I usually log in to OS X El Capitan without administrator rights. Homebrew upholds the principle that packages can be installed and used without administrator/root access, i.e. without using the sudo command. However, it seems that administrator access is necessary for installing Homebrew. Running the script from my normal non-admin user's Terminal yields

This script requires the user [user] to be an Administrator. If this sucks for you then you can install Homebrew in your home directory or however you please; please refer to our homepage. If you still want to use this script set your user to be an Administrator in System Preferences or `su' to a non-root user with Administrator privileges.

First, unfortunately, the homepage does not say much more about how to install in my home directory and what difference that actually makes from the usual way to install.

Second, running 'su' and entering my password yields

su: Sorry

Then, running 'sudo su' yields

[user] is not in the sudoers file. This incident will be reported.

This did not feel right, either. (See also Why can't I run `su`? (and how should I do?))

Third, I simply opened a shell with my administrator account 'login [user-admin]' to install Homebrew. But when I later tried to install a package as the normal non-admin user/ran 'brew doctor', I did get a number of errors about directories not being writable. Again, a fix is suggested at https://stackoverflow.com/questions/14527521/brew-doctor-says-warning-usr-local-include-isnt-writable but I was not too sure whether there is only one /usr/local on my computer, or whether there is one for every user so that the directories in question would actually be those of my admin user (and thus it might be weird to give my non-admin user access to those). Also, it were quite many directories (more than 10) which made me suspicous.

Forth, and finally, what I did was to give my non-admin user administrator rights, installed as that user, and then made the user a normal, non-admin user again.

Now, everything seems to be OK, but I wonder whether this was actually the/a correct way, since the script error quoted above didn't actually say whether I need to permanently have Administrator priviledges, or whether it is OK to only take them during the installation process of Homebrew itself.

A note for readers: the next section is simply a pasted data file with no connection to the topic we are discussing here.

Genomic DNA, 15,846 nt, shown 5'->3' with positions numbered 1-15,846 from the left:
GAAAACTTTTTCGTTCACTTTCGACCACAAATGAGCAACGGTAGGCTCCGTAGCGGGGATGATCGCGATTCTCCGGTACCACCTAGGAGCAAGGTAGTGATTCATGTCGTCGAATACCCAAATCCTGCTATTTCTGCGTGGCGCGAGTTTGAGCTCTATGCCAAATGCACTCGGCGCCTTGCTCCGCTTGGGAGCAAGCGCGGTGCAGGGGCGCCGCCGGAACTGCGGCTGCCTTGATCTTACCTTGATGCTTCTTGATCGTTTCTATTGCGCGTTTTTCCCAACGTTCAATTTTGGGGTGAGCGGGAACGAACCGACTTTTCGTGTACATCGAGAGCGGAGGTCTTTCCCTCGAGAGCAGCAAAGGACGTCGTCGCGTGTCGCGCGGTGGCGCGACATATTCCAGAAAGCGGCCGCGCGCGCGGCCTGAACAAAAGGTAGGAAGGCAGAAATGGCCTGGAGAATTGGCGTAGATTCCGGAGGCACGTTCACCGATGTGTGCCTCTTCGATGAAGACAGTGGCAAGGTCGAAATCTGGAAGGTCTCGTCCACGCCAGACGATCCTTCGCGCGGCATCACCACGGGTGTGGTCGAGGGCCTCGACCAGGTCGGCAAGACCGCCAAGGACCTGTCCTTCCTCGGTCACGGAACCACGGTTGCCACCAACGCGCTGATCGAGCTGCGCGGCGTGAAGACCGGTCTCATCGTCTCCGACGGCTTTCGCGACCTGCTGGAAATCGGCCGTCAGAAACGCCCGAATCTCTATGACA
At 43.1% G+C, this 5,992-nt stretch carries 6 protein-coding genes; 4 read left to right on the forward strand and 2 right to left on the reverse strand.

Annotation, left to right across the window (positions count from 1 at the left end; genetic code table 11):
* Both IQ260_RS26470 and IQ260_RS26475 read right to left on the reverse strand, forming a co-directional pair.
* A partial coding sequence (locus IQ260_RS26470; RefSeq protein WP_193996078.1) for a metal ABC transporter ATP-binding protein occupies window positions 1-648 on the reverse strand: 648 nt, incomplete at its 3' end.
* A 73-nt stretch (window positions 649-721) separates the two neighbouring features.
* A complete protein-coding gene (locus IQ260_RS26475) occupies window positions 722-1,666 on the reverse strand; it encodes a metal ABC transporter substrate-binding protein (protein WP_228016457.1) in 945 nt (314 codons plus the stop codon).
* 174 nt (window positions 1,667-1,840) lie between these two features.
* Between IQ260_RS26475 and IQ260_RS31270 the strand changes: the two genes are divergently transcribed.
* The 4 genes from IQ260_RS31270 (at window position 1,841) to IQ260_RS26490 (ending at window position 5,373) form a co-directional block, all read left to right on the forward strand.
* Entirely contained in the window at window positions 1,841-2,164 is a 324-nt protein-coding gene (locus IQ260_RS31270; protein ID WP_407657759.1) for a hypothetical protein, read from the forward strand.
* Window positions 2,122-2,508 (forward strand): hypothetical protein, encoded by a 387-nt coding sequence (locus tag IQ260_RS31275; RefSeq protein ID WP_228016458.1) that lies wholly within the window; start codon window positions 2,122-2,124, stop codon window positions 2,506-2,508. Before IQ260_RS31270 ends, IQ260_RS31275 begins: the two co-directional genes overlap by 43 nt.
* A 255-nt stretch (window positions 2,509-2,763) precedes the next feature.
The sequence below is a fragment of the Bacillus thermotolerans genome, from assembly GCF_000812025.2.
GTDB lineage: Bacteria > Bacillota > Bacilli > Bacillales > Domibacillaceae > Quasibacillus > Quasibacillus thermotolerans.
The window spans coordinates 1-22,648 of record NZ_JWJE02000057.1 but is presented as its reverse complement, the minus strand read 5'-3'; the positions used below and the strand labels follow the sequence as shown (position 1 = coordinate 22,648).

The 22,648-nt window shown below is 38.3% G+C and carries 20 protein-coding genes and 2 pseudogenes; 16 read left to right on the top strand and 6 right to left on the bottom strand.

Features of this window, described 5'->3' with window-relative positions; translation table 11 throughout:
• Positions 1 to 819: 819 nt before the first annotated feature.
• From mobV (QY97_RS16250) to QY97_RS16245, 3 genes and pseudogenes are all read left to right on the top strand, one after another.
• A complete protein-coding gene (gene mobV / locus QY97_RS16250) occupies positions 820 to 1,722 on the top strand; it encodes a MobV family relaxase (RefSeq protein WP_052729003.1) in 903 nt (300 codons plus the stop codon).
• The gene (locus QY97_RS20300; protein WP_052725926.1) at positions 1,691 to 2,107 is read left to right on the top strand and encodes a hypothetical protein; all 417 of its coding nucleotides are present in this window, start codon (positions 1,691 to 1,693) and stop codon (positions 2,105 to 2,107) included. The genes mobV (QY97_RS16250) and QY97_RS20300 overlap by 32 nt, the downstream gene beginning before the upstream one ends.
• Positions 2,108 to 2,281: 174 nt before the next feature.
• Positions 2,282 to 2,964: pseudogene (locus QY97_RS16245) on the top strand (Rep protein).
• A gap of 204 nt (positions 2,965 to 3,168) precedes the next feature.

1 Answer 1


The normal way to do things is as per your third choice ie use an admin account to install things.

However Homebrew's normal setup does not stick to normal Unix conventions of installing excutables as root or a special user which would allow equal access of the installed code to all users, it is designed so that you do installs as one user and so do not need to use sudo/su for anything. However to do this it needs to make /usr/local writeable by the normal user and you need admin rights to that as in the way you did in the end. I think Homebrew really is designed for a computer which only one person uses and has admin rights.

If you do not want to (or cannot) set your user to admin then there are two ways

  1. As per the instructions you quote "If this sucks for you then you can install Homebrew in your home directory" Then the access to ~/usr/local is always for the user
  2. A version of your 3. The Homebrew script leaves /usr/local and all under it owned by the user doing the installation. With the admin user you can change the owner to your normal user by chown -R usr /usr/local

Yes there is only one /usr/local in the file system. Each path is unique. The way to have the "same" directory for different users is to put the directories under your home directory e.g. ~/usr/local

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